One of the early “accomplishment points” in chess is once you fully understand when you can, and can’t, castle with your king in chess. We were all pure beginners at some point, and learning the more intricate movements of chess, when you can use them, and when you can’t, is a major part of the learning process.
Especially for beginners.
Whether you’ve learned about chess as a parent to child bonding moments as parents taught you the game, or have caught the bug from the Netflix series Queen’s Gambit, castling is going to be one of the early “advanced” moves that you will need to learn and master as you learn this amazing game.
There are five times where a player can’t castle in chess which are: if the king has moved, if the king is in check, if the rook is moved, if the castle puts a king into check, or if any space the king moves through in a castle is under threat from an opponent’s piece. That last one is the most common missed reason when an illegal castle is allowed in a game.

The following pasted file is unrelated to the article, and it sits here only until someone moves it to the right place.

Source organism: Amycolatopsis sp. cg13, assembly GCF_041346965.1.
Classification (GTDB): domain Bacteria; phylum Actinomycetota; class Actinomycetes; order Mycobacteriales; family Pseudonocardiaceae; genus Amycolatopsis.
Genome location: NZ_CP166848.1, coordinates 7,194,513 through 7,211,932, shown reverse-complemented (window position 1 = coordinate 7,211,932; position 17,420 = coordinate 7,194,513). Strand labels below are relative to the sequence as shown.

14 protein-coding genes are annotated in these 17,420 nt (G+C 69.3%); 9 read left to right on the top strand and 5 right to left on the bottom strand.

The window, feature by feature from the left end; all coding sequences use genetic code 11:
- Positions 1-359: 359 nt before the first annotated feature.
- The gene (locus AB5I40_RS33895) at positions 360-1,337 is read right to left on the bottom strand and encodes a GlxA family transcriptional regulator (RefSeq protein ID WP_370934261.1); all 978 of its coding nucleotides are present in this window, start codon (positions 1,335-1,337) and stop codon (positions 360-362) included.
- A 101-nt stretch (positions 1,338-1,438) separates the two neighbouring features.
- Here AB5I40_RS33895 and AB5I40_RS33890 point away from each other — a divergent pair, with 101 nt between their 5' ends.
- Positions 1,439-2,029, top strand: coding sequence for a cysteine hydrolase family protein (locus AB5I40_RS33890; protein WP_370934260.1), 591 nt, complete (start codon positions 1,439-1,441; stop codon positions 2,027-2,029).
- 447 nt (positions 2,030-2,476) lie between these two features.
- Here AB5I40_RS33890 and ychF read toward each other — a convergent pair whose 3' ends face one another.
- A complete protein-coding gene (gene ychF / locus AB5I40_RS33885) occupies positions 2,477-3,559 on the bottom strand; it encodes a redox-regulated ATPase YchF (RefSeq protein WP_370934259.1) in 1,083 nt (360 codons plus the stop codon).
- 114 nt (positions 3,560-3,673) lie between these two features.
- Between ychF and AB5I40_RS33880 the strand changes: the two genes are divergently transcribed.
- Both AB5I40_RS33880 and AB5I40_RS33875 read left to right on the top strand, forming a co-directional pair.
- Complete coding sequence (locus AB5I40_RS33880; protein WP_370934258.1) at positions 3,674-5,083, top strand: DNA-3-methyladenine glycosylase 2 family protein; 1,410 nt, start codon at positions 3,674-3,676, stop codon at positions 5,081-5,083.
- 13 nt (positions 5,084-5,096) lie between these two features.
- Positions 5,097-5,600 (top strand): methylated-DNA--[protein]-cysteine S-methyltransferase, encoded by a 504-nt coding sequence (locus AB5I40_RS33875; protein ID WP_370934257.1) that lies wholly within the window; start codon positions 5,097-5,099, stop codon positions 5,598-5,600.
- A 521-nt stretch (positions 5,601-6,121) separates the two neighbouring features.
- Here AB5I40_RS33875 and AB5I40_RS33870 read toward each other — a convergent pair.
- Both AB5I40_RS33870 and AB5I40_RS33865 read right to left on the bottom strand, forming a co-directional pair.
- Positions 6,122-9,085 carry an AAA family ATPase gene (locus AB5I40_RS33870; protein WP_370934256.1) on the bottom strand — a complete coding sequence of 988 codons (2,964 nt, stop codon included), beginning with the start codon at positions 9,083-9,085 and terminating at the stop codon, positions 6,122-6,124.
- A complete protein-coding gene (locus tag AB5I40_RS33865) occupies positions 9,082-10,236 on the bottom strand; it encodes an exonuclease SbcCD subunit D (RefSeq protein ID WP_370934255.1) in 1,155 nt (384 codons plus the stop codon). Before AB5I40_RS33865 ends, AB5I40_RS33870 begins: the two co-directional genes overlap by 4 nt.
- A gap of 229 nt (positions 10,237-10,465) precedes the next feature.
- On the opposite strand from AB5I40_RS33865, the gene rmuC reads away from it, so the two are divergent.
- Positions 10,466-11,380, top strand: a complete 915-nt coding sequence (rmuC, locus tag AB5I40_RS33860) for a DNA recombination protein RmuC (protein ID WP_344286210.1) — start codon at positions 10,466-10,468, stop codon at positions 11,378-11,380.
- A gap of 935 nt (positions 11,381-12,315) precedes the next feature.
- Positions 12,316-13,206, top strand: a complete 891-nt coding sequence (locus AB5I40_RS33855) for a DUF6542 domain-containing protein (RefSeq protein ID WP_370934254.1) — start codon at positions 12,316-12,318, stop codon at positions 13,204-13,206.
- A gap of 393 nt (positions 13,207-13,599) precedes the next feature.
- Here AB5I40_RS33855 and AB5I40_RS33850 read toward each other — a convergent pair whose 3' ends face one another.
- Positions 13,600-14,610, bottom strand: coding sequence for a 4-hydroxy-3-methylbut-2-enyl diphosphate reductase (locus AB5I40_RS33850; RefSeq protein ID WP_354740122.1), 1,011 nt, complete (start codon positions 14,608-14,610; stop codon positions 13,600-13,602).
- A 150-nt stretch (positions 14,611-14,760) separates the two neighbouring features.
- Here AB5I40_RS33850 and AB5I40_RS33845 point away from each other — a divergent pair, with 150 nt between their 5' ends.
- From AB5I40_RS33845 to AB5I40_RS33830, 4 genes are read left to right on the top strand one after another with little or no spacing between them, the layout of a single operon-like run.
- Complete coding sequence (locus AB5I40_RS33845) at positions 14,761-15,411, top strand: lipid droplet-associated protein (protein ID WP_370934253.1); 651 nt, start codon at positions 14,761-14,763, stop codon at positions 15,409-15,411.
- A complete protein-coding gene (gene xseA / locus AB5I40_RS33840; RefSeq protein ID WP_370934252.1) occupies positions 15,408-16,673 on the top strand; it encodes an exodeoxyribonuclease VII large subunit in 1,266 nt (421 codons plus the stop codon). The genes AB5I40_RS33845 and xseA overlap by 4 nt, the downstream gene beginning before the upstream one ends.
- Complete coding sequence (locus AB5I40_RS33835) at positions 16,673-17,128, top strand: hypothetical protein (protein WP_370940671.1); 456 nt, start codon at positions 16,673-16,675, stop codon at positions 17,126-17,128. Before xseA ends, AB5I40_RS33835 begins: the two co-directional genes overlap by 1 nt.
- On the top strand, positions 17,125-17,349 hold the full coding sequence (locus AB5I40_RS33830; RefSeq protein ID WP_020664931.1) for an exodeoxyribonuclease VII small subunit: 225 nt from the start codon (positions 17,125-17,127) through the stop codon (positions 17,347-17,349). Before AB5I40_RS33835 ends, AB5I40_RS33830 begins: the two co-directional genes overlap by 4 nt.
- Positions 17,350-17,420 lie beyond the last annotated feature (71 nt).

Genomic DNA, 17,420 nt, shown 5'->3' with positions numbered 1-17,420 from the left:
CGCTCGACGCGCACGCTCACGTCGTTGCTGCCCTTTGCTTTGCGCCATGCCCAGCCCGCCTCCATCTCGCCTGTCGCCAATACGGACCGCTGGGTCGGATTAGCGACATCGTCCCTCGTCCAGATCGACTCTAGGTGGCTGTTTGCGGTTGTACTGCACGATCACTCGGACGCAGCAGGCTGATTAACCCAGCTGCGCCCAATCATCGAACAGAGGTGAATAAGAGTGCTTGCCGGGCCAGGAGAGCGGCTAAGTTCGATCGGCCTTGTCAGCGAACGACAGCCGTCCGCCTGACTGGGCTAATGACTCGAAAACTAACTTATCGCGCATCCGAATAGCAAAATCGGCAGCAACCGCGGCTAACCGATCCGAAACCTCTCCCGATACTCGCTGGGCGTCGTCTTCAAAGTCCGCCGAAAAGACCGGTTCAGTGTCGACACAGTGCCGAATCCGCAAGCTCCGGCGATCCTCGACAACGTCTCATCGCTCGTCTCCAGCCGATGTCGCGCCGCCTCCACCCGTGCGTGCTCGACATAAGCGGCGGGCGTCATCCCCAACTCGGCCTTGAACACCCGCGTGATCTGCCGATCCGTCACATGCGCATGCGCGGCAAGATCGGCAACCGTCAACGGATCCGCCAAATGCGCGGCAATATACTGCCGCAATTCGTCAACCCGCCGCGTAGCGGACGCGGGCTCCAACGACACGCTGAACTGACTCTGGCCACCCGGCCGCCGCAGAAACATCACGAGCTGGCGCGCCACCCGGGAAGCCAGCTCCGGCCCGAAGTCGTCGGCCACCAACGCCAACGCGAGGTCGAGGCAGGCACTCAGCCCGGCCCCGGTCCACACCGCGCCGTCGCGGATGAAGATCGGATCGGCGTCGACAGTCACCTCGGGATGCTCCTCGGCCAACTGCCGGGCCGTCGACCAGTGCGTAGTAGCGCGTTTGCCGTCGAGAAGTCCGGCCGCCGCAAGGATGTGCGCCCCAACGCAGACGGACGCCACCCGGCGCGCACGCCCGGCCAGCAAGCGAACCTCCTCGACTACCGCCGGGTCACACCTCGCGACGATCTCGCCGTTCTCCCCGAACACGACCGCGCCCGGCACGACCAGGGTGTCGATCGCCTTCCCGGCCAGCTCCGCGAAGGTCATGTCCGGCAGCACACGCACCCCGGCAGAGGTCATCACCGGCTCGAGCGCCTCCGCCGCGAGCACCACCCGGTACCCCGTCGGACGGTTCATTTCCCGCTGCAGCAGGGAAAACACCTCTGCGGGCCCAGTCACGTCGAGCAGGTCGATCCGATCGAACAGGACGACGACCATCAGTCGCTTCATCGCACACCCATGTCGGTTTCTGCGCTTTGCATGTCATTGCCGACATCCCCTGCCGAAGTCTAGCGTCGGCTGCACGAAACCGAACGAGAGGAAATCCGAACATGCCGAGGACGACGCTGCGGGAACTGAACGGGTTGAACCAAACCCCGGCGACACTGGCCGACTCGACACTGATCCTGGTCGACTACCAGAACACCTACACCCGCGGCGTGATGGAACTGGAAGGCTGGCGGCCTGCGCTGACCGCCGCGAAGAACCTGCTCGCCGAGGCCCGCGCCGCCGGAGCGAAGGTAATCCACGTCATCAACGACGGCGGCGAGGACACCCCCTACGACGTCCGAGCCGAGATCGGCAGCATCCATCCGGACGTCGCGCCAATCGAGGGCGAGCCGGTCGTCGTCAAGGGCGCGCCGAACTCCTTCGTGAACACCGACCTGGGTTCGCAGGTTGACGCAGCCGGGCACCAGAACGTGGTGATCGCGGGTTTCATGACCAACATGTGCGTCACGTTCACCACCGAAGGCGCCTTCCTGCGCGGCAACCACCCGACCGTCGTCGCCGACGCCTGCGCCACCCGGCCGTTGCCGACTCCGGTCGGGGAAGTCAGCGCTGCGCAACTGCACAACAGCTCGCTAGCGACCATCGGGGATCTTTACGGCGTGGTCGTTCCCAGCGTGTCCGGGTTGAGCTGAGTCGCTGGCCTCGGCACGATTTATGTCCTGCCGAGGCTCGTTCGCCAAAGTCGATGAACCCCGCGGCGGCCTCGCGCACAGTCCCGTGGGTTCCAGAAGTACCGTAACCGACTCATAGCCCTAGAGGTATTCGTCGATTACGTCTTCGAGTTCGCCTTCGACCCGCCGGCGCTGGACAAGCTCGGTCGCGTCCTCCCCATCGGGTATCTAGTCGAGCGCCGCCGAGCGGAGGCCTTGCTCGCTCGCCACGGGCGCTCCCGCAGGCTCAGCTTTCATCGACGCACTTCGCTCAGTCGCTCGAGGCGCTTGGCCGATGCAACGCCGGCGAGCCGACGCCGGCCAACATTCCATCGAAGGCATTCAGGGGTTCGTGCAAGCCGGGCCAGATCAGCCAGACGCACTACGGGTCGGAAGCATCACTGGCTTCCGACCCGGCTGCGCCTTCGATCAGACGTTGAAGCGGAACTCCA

So When Is it Illegal to Castle in Chess?
First, you will learn what a castle is. When the bishop and knight have been moved out of the back row (and even the queen if you castle on the long side), you can move the king and rook to a spot in the middle, placing the king behind a row of pawns with a rook on the outside as a sort of “guard.”